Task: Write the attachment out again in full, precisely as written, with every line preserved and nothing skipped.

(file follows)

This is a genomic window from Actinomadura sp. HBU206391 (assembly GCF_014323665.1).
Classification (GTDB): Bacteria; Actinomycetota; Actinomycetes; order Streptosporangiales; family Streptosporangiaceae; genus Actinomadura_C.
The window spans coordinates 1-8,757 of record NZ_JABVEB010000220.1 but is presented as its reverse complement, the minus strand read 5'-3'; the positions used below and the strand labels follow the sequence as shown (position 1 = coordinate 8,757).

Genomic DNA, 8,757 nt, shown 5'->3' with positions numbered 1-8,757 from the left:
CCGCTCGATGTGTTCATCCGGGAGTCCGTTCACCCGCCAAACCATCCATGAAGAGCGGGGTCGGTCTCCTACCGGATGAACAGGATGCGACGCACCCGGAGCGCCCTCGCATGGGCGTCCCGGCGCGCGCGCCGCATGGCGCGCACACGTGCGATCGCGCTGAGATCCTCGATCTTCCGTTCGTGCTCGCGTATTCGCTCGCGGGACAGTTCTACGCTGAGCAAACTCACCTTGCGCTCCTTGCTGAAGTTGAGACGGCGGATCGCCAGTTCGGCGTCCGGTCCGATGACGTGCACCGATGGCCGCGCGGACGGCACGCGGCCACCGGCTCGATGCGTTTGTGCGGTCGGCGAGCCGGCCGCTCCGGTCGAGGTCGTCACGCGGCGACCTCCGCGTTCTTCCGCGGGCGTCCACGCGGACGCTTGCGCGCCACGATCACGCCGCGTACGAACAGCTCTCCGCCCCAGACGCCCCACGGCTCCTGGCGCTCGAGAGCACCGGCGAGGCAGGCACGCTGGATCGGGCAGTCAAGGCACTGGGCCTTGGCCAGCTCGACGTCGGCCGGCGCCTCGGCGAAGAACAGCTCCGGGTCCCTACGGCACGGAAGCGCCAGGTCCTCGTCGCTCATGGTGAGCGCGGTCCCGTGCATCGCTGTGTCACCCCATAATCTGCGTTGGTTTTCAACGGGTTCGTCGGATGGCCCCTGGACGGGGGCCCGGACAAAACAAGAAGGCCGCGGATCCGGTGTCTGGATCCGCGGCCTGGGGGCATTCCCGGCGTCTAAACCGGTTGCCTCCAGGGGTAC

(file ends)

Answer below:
This is a genomic window from Actinomadura sp. HBU206391 (assembly GCF_014323665.1).
Classification (GTDB): Bacteria; Actinomycetota; Actinomycetes; order Streptosporangiales; family Streptosporangiaceae; genus Actinomadura_C.
The window spans coordinates 1-8,757 of record NZ_JABVEB010000220.1 but is presented as its reverse complement, the minus strand read 5'-3'; the positions used below and the strand labels follow the sequence as shown (position 1 = coordinate 8,757).

Genomic DNA, 8,757 nt, shown 5'->3' with positions numbered 1-8,757 from the left:
CCGCTCGATGTGTTCATCCGGGAGTCCGTTCACCCGCCAAACCATCCATGAAGAGCGGGGTCGGTCTCCTACCGGATGAACAGGATGCGACGCACCCGGAGCGCCCTCGCATGGGCGTCCCGGCGCGCGCGCCGCATGGCGCGCACACGTGCGATCGCGCTGAGATCCTCGATCTTCCGTTCGTGCTCGCGTATTCGCTCGCGGGACAGTTCTACGCTGAGCAAACTCACCTTGCGCTCCTTGCTGAAGTTGAGACGGCGGATCGCCAGTTCGGCGTCCGGTCCGATGACGTGCACCGATGGCCGCGCGGACGGCACGCGGCCACCGGCTCGATGCGTTTGTGCGGTCGGCGAGCCGGCCGCTCCGGTCGAGGTCGTCACGCGGCGACCTCCGCGTTCTTCCGCGGGCGTCCACGCGGACGCTTGCGCGCCACGATCACGCCGCGTACGAACAGCTCTCCGCCCCAGACGCCCCACGGCTCCTGGCGCTCGAGAGCACCGGCGAGGCAGGCACGCTGGATCGGGCAGTCAAGGCACTGGGCCTTGGCCAGCTCGACGTCGGCCGGCGCCTCGGCGAAGAACAGCTCCGGGTCCCTACGGCACGGAAGCGCCAGGTCCTCGTCGCTCATGGTGAGCGCGGTCCCGTGCATCGCTGTGTCACCCCATAATCTGCGTTGGTTTTCAACGGGTTCGTCGGATGGCCCCTGGACGGGGGCCCGGACAAAACAAGAAGGCCGCGGATCCGGTGTCTGGATCCGCGGCCTGGGGGCATTCCCGGCGTCTAAACCGGTTGCCTCCAGGGGTAC